Mikal spent a year researching Shot, conducting interviews with teachers, neighbors and people who knew Gary and poring over court records to learn family secrets. His mother, Bessie, grew up in a strict Mormon family in Provo, Utah—later the scene of one of Gary's crimes—and his father, Frank, was a petty con artist who turns out to have had several wives and eight or nine children before he settled down with Bessie, 23 years his junior.
By the time Mikal was born in 1951, the Gilmores had settled in Portland, where his father became a successful publisher of a guide to the area's building codes. But he was also a brutal alcoholic who unleashed his rages on his wife and sons: Frank Jr., born in 1939; Gary, born in 1940; and Gaylen, born in 1944. Gary, rebellious from the start, received the worst of the beatings.
When Gary was 14 he was sent to reform school for stealing cars. Mikal believes that experience, coupled with his father's abuse, helped turn a difficult child into a hardened criminal. "Gary made his own choices in life," he says. "I'm not absolving him of anything. But a lot of cards were stacked against him."
Mikal, however, had some advantages. Like his brothers, he was smart and talented (Gaylen wrote poetry, Gary was an artist), but unlike them, he was his father's favorite and was never beaten. By the time Mikal was a teenager, his father was dead of cancer and his brothers were rarely around. Gary was in and out of prison, Frank had joined the Army, and Gaylen had moved out—to die in 1971 after a still-unexplained stabbing. Mikal sought refuge in '60s politics and rock and roll. "I've often felt like music was one of the best friends I ever had," he says now. "It gave me comfort and a sense of courage." He dropped out of Portland Stale University after less than a year and worked as a drug counselor. In 1974, when a friend asked him to write a piece about Bob Dylan for an underground paper, he "jumped at the chance and never looked back."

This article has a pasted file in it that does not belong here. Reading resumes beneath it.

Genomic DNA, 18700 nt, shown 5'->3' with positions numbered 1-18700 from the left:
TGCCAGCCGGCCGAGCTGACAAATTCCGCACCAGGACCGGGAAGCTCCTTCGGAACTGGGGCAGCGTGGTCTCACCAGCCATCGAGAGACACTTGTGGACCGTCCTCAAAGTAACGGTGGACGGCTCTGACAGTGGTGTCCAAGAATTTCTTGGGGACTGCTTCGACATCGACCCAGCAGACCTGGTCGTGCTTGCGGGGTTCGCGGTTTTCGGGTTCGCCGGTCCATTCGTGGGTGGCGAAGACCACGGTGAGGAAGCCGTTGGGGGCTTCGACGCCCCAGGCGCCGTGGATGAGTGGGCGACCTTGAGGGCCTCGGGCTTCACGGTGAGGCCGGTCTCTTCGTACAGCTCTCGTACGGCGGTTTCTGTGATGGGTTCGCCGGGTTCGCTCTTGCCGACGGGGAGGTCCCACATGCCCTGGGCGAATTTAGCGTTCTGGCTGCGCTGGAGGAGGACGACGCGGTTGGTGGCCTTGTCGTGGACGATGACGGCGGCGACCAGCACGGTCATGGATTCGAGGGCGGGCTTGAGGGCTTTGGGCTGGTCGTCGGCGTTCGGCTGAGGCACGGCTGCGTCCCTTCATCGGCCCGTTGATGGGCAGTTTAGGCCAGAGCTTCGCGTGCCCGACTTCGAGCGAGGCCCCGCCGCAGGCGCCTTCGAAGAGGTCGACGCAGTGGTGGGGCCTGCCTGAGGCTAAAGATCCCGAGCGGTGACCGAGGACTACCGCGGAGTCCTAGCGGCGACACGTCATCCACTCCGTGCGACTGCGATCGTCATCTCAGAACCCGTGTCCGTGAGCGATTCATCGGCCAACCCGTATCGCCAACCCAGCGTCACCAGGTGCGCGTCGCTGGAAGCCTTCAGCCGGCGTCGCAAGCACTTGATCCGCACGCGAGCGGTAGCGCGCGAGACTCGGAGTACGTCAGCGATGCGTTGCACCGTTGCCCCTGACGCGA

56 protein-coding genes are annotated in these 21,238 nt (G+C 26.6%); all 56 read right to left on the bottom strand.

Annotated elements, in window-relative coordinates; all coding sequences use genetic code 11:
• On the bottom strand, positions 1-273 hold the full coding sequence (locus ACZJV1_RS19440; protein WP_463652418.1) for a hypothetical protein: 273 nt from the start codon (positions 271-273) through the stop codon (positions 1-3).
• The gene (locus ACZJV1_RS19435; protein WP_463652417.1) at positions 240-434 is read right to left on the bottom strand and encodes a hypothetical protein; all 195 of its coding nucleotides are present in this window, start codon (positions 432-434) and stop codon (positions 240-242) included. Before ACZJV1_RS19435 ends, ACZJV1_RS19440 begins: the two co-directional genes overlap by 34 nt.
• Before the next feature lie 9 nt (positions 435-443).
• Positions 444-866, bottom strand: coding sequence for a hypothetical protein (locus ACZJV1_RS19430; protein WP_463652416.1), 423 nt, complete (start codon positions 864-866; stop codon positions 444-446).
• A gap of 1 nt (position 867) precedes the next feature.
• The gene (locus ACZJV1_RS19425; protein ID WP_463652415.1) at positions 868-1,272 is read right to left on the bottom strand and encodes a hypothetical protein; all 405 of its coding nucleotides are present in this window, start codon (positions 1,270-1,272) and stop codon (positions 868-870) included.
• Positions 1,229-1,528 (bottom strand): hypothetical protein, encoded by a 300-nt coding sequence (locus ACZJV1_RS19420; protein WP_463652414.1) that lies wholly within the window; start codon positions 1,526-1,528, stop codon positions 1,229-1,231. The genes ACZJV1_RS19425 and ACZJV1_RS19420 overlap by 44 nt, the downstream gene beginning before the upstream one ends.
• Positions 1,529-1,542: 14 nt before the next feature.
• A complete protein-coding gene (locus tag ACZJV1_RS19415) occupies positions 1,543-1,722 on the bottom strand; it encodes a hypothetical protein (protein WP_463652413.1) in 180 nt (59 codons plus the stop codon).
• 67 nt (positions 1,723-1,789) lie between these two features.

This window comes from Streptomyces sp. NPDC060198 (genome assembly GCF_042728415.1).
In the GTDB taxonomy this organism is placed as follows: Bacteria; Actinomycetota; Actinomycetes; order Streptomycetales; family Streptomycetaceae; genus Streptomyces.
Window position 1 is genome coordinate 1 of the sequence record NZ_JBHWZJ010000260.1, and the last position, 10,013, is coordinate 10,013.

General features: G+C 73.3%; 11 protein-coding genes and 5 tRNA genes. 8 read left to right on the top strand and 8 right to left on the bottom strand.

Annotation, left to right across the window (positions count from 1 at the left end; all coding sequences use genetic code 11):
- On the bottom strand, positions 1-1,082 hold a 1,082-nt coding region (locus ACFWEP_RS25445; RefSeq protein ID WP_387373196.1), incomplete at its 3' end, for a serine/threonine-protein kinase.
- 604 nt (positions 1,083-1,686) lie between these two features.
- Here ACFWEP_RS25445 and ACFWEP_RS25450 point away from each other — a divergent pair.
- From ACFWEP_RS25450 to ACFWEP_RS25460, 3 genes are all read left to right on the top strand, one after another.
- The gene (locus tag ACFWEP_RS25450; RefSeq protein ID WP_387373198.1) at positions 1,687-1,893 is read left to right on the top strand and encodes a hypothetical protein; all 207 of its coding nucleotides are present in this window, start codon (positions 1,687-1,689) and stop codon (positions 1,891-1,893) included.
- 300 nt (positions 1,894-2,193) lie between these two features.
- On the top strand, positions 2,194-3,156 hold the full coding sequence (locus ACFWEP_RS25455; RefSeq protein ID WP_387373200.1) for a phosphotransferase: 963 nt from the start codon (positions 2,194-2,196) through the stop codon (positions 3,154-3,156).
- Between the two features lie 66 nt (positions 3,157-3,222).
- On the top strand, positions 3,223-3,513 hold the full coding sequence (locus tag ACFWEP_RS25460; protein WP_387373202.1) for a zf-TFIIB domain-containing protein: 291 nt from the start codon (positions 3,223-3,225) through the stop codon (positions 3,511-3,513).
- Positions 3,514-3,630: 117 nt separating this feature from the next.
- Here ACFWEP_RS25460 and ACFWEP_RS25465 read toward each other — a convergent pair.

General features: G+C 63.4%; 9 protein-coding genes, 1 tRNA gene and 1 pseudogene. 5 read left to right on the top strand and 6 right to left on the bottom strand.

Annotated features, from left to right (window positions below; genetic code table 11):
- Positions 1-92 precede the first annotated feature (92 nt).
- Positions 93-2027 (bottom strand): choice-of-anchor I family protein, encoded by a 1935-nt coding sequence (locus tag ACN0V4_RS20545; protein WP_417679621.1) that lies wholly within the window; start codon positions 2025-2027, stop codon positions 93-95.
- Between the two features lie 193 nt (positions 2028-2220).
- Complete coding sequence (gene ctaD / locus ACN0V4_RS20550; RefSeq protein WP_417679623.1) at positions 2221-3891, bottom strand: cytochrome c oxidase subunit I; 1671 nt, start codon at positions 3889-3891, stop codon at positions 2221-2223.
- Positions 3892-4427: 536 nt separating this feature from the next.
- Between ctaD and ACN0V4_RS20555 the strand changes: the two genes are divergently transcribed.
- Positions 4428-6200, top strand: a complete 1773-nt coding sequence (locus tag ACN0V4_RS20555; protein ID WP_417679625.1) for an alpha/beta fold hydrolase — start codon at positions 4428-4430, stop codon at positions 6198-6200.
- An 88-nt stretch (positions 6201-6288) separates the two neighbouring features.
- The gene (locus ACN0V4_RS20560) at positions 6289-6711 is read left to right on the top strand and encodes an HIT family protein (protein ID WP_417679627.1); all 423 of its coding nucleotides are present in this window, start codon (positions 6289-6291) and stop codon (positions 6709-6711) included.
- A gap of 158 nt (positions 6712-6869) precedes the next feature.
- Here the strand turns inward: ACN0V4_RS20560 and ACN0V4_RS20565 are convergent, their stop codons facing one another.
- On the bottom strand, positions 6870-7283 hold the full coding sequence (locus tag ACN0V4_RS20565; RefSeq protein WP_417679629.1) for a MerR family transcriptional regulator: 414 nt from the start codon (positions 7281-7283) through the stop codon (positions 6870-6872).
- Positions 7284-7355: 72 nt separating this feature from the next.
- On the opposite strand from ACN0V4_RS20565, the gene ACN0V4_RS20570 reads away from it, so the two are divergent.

One night in July 1976, meanwhile, Gary drove to a gas station in Orem, Utah. He robbed attendant Max Jensen, 24, and then, as Jensen lay on the bathroom floor, shot him twice in the head. The next night, Gary did the same thing at a Provo motel, murdering the manager, Ben Bushnell, 26. After Gary's arrest, Mikal, 25, horrified by his brother's crimes but also adamantly opposed to capital punishment, flew to Utah, planning to file an appeal to stop the execution. When he came face-to-face with Gary, however, he realized his brother was determined to die and acceded to his wishes. "It was horrible," Gil more says. "Whatever my choice, it carried consequences."
Gilmore still agonizes over whether to have a family of his own. In 1982 he married a woman he now describes as having plenty of "family demons" of her own, and they divorced three years later. "When everything first happened with Gary," he says, "I thought, I don't want to raise a kid with that kind of shame." Though the shy, soft-spoken author says he is not himself a violent person, he worries about somehow passing on the Gil-more violence.
For now, Mikal and his cats, Carmen and Pinky, live in a cluttered apartment among his vast collection of books, CDs (he has 18,000 records in storage elsewhere) and electronic equipment. Though he calls Shot in the Heart "lifesaving," he still misses Gary, who could be "terribly funny" and had a "powerful mind," he says. "I don't forgive him for what he did to those two men or what he did to his own life," Gilmore says. "But if I could choose the way people remember him—and I don't get to do that at all—I guess I'd want people to see him as a case study for the things you should not do to a child's heart."